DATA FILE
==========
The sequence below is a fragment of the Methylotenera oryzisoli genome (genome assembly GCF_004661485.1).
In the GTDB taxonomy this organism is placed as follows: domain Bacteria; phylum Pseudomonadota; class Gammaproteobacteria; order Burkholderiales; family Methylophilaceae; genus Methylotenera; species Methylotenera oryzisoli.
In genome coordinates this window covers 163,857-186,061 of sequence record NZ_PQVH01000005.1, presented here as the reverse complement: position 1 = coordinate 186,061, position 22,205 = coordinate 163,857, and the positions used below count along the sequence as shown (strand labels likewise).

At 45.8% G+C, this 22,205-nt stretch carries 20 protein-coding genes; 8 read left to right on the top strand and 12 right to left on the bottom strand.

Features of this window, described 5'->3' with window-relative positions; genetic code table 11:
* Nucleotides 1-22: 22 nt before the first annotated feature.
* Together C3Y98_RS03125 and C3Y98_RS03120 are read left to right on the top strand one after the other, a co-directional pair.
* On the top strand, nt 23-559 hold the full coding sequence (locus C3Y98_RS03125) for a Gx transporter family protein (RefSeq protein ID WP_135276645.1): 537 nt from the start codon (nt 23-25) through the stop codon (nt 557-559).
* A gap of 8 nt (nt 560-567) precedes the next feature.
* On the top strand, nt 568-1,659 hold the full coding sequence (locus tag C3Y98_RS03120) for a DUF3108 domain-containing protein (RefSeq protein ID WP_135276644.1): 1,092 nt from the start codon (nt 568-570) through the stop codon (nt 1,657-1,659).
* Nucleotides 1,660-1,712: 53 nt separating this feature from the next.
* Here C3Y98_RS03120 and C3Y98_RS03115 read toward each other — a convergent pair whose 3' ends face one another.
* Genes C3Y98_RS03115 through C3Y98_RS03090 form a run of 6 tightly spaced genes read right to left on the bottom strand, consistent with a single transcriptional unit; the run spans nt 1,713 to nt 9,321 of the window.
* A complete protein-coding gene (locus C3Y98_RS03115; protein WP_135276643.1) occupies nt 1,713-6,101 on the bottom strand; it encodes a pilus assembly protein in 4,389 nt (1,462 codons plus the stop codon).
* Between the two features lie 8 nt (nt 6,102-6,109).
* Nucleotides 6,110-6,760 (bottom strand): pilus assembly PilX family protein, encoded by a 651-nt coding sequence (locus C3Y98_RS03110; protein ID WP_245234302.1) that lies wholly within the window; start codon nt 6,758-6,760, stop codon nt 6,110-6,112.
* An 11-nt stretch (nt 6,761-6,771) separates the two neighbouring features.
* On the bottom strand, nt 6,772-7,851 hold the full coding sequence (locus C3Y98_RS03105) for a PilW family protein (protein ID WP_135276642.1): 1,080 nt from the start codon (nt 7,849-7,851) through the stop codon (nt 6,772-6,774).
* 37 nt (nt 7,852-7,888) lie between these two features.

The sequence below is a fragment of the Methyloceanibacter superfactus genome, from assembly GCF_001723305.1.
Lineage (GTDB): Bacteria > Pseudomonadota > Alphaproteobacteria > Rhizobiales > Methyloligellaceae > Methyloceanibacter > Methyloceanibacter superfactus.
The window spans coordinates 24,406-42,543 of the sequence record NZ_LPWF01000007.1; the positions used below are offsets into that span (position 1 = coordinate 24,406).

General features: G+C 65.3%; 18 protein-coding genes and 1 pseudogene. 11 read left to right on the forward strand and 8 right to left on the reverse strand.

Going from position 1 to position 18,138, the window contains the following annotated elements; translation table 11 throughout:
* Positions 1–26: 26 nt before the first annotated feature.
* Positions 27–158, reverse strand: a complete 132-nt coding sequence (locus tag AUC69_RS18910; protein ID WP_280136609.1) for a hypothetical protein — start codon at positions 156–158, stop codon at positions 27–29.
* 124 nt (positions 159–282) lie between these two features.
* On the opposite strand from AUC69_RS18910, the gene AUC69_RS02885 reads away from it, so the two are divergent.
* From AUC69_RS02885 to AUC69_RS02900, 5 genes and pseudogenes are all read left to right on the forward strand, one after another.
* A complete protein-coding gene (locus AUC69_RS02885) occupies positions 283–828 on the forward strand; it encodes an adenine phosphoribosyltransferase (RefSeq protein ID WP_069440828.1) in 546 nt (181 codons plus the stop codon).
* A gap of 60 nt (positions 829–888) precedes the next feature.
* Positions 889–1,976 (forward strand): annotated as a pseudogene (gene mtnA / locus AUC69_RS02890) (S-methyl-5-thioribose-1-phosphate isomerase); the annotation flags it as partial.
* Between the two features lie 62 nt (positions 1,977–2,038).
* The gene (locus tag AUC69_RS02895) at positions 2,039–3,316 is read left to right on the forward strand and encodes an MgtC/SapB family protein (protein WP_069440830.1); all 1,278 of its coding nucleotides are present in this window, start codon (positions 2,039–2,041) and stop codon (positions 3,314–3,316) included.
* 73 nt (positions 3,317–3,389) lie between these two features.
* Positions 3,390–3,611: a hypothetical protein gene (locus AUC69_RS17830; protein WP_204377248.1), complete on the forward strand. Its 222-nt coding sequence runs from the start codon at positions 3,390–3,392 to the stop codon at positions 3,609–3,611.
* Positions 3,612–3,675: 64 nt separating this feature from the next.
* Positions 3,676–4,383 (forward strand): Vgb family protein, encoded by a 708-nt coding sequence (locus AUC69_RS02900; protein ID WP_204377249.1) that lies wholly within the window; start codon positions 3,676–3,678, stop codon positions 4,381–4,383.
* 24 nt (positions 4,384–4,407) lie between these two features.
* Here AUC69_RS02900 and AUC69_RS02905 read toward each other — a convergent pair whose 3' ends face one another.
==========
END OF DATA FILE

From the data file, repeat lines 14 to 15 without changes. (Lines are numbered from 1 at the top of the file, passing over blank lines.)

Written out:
* A complete protein-coding gene (locus C3Y98_RS03115; protein WP_135276643.1) occupies nt 1,713-6,101 on the bottom strand; it encodes a pilus assembly protein in 4,389 nt (1,462 codons plus the stop codon).
* Between the two features lie 8 nt (nt 6,102-6,109).